Wednesday, May 14, 2008

The Receiver I'll Make You

Sometimes, I feel like I've lost my mind. CNN:
Catcalling - creepy or a compliment?

Catcalling a compliment? I'm fucking speechless.
"I call it street abuse," says New York City filmmaker Maggie Hadleigh-West, 49. "It's unwanted attention and invasion of space."

In her 1998 documentary "War Zone," Hadleigh-West confronted catcallers and filmed their responses. Many of the men literally ran away to avoid talking to her about why they whistled or made a provocative comment. The Department of Defense has used the film since 2002 to train branches of the military about issues surrounding sexual harassment and sexism in general, she says.

"Being in a public space with a strange man who is being sexually aggressive is potentially dangerous," Hadleigh-West adds.

On the other hand, some women appreciate the attention in certain cases, like Jessica, a 31-year-old health-care educator in Los Angeles, who declined to use her last name to protect her privacy. "Yeah, it's objectifying and all, but you know, if I walked down the street and didn't have men looking me up and down and catcalling, I'd think, 'Boy I must really be getting old and dumpy,'" she says.

Oh fuck you, just fuck you, collaborator. And while we're at it, just fuck you for making it a little harder for everyone else. Besides that, fuck you. Guess I'm not totally speechless.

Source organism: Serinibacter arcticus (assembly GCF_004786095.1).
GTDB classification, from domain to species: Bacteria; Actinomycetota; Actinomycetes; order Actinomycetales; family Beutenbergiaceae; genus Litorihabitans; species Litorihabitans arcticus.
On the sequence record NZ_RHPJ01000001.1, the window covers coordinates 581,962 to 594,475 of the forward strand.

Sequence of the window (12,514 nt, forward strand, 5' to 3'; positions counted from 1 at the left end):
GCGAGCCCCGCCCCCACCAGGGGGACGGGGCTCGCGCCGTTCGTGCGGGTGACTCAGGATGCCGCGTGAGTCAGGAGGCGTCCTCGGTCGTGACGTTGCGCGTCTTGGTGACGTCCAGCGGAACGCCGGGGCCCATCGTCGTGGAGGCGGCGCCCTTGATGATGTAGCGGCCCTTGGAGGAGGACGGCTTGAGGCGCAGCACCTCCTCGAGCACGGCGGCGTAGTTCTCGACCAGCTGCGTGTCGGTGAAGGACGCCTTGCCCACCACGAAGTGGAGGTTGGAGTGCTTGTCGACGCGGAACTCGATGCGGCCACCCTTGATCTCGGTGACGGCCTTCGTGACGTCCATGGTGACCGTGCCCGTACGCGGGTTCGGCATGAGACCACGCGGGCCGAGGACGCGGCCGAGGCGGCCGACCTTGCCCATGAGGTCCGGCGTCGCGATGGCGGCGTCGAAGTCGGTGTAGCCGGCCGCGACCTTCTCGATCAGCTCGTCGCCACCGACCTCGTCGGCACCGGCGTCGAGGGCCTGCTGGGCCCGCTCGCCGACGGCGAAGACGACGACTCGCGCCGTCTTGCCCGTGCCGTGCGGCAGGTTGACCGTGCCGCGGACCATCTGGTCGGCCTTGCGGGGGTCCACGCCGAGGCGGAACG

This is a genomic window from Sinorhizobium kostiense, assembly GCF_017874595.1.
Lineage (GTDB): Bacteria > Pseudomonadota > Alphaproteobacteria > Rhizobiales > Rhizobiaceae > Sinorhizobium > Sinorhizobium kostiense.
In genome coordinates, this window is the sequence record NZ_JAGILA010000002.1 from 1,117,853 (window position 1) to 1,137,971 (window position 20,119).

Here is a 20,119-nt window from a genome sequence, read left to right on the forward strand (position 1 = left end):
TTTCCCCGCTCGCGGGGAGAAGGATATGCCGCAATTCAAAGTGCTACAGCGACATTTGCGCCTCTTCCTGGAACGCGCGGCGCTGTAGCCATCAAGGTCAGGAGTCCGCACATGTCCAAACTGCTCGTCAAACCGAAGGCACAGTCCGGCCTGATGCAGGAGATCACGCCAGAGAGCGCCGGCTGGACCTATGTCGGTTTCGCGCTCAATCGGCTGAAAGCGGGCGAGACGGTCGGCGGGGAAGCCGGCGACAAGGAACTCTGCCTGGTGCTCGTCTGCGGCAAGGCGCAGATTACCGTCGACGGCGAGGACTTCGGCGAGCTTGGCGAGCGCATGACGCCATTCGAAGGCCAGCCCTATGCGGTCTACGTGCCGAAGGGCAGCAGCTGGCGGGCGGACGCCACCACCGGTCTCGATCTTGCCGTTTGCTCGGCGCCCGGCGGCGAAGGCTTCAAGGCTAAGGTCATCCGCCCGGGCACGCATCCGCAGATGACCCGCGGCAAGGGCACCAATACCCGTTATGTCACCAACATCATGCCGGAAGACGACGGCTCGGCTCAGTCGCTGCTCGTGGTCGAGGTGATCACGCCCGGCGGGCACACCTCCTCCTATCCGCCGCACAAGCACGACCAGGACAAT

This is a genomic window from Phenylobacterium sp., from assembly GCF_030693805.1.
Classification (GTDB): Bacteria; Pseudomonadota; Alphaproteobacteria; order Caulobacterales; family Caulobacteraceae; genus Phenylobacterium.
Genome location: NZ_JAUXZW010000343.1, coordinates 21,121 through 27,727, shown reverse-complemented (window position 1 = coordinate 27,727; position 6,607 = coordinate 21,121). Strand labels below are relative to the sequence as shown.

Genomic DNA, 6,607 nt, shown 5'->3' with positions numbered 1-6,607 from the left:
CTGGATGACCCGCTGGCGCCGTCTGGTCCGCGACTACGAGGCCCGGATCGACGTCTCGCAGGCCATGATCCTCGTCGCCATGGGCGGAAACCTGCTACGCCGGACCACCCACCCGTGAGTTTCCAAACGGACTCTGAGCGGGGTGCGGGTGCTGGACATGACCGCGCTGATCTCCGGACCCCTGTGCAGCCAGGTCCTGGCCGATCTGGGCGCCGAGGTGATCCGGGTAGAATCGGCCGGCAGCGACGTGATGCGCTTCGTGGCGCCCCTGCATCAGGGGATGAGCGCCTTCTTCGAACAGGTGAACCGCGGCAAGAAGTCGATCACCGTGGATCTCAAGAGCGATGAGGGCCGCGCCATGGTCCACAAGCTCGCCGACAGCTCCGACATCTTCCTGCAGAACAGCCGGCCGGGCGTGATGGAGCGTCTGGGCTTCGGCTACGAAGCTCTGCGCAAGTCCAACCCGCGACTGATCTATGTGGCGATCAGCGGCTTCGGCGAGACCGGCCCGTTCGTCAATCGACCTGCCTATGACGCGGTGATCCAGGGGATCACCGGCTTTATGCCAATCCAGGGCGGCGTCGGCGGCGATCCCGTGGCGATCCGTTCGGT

According to existing studies and her own findings, [researcher Holly] Kearl says, some men are simply ignorant about how their behavior is perceived. Kearl, who completed her thesis, "Direct Action, Education, Consciousness-Raising, Activism and the Internet: Methods for Combating Street Harassment," last year, thinks posting on Web sites like HollaBackNYC is preferable to resorting to anger and violence.

"A lot of men have no idea that women don't like being talked to in this way," she says. "It never crosses their mind, and yelling doesn't educate them. If you yell, they often don't understand why you are upset and so they take it personally."

Often, Kearl says, an assertive, clear response can illicit a kinder reaction than one expects.

"A lot of the time, I find guys will just say, 'Oh, okay, I didn't realize it made you feel that way. Thanks.'"

Men don't know what? That women don't like feeling afraid for their safety in public spaces? Of course, men know that. Men who catcall count on it. In two thousand-goddamn-eight, to say that men don't understand the power imbalance that permits them to behave this way is to infantilize and excuse abusers and rapists, so fuck you, too. Fuck CNN for running that fucking headline on that fucked-up article. Fuck that writer for presenting a "balanced" picture of misogyny. I mean, fuck that.

That's enough. I'm going to go drink something decaffeinated and try not to picture myself saying the same thing ten years from now, when douchebags still act surprised that women are human beings.



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